Stimulus recording

A right-handed male without previous acting or sign language experience was selected to perform all of the actions.

Movements were recorded using ShapeRecorder software version 4.06 (Measurand Inc., Fredericton, NB) on a PC computer running Windows XP (Microsoft, Redmond, WA). In their most raw state, the motion capture recordings were measurements of the sensors relative to the data concentrator (which was also attached to the actor’s body). In order for these raw sensor data to accurately represent the position and movements of the actor’s body parts, these data must necessarily be mapped onto a model of the actor in the recording software. The mapping of sensor data to the actor model during recording was achieved by a set of measurements prescribed by the manufacturer, which included measurements of various bones, distances between sensors and particular joints, and so forth. These measurements were entered into ShapeRecorder prior to motion capture. Prior to placing them on the actor, all sensors were calibrated according to the manufacturer’s instructions.

Before recording, the actor was instructed to relax and to portray each action as naturally as possible. Each action was repeated several times; sometimes an action was later repeated additional times after other actions had been performed. The best version, in the opinions of the first and third authors, was used in the subsequent steps of stimulus production. A single action and its repetition were recorded in one take. At the start of every take, the equipment was calibrated to ensure a good correspondence between the sensors as represented in the real world and the sensors contained with the virtual model. During calibration, each axis of the BCS pointed in the same direction as the WCS. Since we had motion capture sensors only on the upper body, walking was disabled (i.e., the global motion component was removed), and the BCS and WCS were centered to the same point.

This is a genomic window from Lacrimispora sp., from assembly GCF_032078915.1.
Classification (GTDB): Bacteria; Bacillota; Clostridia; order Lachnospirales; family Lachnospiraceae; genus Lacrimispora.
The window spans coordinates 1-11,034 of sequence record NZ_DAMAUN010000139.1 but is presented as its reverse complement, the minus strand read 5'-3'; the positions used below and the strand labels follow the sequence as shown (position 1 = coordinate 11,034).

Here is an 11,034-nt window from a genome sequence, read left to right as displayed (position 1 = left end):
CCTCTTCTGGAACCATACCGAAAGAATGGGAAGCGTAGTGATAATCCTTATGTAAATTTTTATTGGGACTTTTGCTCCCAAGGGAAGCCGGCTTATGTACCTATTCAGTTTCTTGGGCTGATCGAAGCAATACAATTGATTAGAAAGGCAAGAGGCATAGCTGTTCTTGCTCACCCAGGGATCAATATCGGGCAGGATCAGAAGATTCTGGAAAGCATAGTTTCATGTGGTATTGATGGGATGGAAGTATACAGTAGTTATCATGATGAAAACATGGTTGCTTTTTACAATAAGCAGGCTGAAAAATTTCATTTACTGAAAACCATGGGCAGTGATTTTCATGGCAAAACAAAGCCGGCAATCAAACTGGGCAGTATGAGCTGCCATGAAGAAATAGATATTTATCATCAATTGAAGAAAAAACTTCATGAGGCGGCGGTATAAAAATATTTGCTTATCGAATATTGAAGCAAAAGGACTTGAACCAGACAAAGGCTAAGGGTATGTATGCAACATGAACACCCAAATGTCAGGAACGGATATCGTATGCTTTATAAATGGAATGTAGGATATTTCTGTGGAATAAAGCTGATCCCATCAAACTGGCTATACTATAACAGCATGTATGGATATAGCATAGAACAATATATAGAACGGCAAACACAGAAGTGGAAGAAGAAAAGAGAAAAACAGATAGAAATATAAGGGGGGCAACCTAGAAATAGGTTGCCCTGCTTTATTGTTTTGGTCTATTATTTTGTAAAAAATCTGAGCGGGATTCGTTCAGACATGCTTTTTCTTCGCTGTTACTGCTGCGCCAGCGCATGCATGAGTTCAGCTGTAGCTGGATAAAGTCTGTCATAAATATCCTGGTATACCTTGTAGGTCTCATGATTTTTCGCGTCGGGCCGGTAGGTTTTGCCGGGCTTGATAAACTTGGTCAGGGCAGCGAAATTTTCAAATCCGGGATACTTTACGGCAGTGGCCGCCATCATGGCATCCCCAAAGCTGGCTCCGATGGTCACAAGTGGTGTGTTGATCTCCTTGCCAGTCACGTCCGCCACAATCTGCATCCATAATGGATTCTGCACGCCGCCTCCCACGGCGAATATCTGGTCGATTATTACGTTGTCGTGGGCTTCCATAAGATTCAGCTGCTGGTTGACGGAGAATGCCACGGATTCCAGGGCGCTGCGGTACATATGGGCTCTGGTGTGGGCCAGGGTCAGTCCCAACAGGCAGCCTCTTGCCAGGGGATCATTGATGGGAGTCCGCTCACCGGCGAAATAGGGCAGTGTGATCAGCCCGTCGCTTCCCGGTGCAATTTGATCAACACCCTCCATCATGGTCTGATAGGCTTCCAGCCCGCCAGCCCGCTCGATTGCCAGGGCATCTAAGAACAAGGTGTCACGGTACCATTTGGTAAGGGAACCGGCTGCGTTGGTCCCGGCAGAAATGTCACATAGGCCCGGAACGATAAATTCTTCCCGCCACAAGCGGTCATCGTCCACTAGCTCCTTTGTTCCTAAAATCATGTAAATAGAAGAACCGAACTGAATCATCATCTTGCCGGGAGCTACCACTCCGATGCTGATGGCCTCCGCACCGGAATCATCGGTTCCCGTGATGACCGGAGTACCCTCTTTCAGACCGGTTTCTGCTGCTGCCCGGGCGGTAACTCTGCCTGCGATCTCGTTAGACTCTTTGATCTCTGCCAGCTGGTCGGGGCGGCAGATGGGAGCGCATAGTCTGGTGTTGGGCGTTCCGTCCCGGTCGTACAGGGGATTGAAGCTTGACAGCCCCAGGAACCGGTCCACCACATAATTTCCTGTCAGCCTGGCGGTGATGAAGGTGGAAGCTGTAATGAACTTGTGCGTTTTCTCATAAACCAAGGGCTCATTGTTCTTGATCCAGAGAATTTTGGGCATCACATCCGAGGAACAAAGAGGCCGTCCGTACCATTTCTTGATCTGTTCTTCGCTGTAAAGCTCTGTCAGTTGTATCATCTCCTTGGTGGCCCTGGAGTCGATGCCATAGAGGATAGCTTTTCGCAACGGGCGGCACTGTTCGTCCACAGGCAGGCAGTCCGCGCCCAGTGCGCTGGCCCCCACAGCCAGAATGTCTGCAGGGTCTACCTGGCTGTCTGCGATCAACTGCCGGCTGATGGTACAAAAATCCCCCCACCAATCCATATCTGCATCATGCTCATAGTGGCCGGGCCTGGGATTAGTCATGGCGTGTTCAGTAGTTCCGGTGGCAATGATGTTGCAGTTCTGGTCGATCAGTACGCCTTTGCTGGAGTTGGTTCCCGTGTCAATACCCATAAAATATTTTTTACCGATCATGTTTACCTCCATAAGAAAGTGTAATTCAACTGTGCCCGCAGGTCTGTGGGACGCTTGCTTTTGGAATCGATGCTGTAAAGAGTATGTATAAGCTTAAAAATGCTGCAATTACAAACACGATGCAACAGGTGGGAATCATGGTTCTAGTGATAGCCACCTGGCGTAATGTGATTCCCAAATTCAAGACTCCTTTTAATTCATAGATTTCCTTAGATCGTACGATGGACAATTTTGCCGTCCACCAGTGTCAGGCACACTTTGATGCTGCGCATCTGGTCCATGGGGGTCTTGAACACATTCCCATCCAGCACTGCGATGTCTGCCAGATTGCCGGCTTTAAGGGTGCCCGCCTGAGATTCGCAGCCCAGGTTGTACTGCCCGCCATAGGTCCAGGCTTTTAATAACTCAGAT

Each gesture in the communicative category started with a neutral pose: the actor standing with his arms to his sides, facing forward. The actor in this pose is shown in Fig. 2a; the representation of the same actor in ShapeRecorder is shown in Fig. 2b. Each communicative gesture also ended in the same pose. The noncommunicative actions could start and end in entirely different poses from this, depending on the natural flow of the individual gesture. During recording, objects were used to facilitate the creation of the noncommunicative stimuli. For example, while recording the noncommunicative gesture “drinking,” the actor pretended to drink from an actual glass. The use of real objects made the stimuli appear more natural. Each movement was recorded a minimum of two times, with verbal feedback being provided by the researchers following each attempt. A video camera (HDR HC1, Sony Electronics) was set up 2 m in front of the actor and recorded the gestures at the same time as the motion capture. This was used for reference when importing the data into the animation-editing software, and for assistance during the editing stage to preserve the naturalistic quality of the stimuli.